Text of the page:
Injured by a Self-Driving Car
Car accidents are incredibly common, causing injury and death to pedestrians and other operators daily. When these incidents occur, it is usually simple to determine what happened and who was at fault. The development of technology that has led to self-driving cars has made it more difficult in many cases to determine what happened and who is responsible for the accident.
Self-Driving Car Systems
The most common and well-known type of self-driving car is the Tesla, which is considered an automated driving system (ADS) when put in autopilot mode. There are different levels of ADS, with the most advanced being so in control that the human doesn’t need to do anything or pay attention – in theory. While this sounds like a great development, the systems don’t always work properly, and accidents are common.
Levels of Automation
- Level 1. Level 1 is an advanced driver assistance system (ADAS), which can help the operator with steering or braking/accelerating, but not both simultaneously.
- Level 2. Level 2 is also an ADAS and can help the operator with steering and braking/accelerating simultaneously. The operator must pay attention at all times to do the rest of the driving.
- Level 3. Level 3 is an automated driving system (ADS) and can perform all aspects of driving in some situations. The human operator still needs to be ready to take over when the ADS asks the driver to take back control.
- Level 4. In this level, the vehicle can engage in all driving tasks and essentially do all of the driving in some circumstances. In theory, the human in the car wouldn’t need to pay attention at those times.
- Level 5. An ADS where the vehicle will do all the driving in all circumstances; the humans in the car are just passengers and never need to engage in any driving tasks.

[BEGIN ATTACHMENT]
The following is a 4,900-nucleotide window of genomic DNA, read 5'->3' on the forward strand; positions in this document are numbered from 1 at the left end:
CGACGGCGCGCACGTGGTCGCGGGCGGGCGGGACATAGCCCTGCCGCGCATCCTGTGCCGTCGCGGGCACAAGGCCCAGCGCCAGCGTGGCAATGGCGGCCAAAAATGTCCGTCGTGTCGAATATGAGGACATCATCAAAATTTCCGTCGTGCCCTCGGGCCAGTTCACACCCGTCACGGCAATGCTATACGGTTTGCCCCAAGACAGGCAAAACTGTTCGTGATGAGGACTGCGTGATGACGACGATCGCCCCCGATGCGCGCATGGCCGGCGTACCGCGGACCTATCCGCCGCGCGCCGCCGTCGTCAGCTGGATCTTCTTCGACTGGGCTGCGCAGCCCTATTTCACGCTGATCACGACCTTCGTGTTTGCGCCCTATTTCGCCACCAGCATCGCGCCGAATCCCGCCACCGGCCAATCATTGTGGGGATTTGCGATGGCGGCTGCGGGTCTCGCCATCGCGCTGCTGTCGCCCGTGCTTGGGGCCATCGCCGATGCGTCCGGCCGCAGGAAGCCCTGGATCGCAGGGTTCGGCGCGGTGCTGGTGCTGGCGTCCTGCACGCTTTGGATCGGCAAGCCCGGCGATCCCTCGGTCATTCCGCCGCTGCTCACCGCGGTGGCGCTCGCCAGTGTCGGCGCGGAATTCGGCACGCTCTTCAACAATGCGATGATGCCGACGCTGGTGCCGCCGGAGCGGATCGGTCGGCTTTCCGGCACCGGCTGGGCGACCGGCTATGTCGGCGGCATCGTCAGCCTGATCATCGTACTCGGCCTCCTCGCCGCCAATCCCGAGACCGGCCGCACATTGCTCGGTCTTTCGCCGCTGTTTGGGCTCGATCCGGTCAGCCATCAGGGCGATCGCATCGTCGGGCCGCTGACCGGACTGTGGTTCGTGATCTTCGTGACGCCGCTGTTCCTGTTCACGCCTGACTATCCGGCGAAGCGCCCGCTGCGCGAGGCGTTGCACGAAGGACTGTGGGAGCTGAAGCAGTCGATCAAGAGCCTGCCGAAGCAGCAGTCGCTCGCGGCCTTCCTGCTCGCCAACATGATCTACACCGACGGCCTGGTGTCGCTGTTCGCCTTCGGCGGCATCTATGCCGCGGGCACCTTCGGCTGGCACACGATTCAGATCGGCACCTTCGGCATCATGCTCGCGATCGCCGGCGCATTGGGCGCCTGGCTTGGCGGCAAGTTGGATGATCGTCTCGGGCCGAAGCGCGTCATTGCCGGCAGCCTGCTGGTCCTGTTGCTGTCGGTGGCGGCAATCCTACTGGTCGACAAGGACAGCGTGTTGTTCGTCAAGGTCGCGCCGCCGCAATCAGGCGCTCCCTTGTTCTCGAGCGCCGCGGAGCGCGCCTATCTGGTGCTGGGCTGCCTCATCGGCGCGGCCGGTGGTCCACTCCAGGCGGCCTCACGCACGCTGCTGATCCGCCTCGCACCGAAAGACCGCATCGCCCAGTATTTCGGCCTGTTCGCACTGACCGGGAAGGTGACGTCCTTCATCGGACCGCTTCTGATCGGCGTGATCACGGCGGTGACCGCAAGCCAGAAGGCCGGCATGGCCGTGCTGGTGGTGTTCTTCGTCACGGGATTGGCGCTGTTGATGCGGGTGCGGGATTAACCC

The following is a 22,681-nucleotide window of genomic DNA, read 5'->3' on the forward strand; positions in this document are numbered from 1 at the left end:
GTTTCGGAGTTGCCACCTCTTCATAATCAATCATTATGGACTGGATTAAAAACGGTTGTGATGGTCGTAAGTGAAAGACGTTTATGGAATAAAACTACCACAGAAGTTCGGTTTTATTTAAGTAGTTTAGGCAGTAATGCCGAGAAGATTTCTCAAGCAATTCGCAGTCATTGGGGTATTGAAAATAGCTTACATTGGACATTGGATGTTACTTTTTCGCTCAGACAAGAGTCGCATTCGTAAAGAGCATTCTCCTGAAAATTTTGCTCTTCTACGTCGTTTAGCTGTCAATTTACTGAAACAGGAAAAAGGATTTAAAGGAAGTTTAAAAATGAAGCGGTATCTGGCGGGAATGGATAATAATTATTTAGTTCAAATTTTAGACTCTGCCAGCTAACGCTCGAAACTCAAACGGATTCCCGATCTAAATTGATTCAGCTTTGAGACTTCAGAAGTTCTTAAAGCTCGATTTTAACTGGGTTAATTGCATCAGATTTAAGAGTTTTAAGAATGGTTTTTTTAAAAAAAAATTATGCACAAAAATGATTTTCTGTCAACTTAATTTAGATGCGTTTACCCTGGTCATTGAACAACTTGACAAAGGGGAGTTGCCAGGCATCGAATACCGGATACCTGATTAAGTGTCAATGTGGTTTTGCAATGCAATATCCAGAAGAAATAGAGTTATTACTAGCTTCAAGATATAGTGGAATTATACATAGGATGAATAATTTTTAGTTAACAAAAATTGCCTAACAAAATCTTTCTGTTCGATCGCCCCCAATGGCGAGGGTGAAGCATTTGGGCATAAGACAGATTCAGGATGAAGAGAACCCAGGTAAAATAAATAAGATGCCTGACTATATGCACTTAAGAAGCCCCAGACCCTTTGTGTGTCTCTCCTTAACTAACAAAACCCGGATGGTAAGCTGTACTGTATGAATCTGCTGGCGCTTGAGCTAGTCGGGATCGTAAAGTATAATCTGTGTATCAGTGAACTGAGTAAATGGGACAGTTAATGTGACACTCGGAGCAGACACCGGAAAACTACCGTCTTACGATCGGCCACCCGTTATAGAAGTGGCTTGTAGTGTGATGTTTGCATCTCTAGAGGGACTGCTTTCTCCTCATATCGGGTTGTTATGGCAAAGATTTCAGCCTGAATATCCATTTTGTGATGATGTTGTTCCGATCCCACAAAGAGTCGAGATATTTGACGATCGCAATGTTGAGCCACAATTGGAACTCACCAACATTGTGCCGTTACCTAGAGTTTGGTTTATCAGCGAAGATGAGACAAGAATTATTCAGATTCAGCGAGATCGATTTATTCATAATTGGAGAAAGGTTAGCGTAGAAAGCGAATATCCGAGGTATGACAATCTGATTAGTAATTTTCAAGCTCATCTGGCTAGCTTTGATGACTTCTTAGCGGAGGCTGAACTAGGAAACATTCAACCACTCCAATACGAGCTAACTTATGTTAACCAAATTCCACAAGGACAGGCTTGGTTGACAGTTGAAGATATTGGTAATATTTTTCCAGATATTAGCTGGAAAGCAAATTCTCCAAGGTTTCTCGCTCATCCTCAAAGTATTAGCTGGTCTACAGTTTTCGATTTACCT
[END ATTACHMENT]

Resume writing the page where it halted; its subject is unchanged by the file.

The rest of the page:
Tesla’s autopilot mode is considered a level 2 ADAS. This means a driver must always be monitoring the car and be ready to take full control at a moment’s notice. In this level, who is to blame if an accident occurs?
Who is to Blame?
As you can see, even with Tesla’s autopilot, the human still has significant control over operating the car and must always pay attention. Depending on the circumstances, there are several options for who could be liable, including the human operator, the vehicle manufacturer, the technology designer, and of course, the other vehicle involved in the accident in some cases.
In most cases, the factors that would be considered in a typical car accident would be considered here as well. While the human has some help with operating the vehicle, it’s ultimately still the human’s responsibility to ensure they aren’t putting themselves or other drivers in danger and must always be prepared to fully operate the car without assistance. If you’re involved in an accident using Level 2 autopilot, factors to consider would include your speed, whether you were distracted or doing anything illegal while driving, and the actions of the other vehicle(s) involved in the accident. Whether anything malfunctioned with the ADAS will also be explored.
As advanced as the ADAS is, these cars and systems are not immune to car accidents. At times, the manufacturing of a self-driving car may be inadequate. The brakes might fail or there could be mechanical problems that caused the accident. These issues can occur for reasons related or unrelated to the ADAS. As with any vehicle defect that occurred during manufacturing, manufacturers of cars with ADAS can be held liable for accidents.
Self-driving cars are still new, and certain technologies they utilize could use improvement. In addition to all the things that could go wrong in a typical car accident, the self-driving cars also use different sensors and technology that could fail. If the technology designer made a mistake and the car doesn’t operate as expected, they could be responsible. For example, if a child is in the middle of the street, the self-driving car should “see” the child and make sure the car brakes in time. If this doesn’t happen because of a mistake in the technology, the designer could be held liable.
If you were involved in an accident with a self-driving car or have any questions or need assistance, contact us today to set up a free consultation with our Los Angeles car accident lawyers.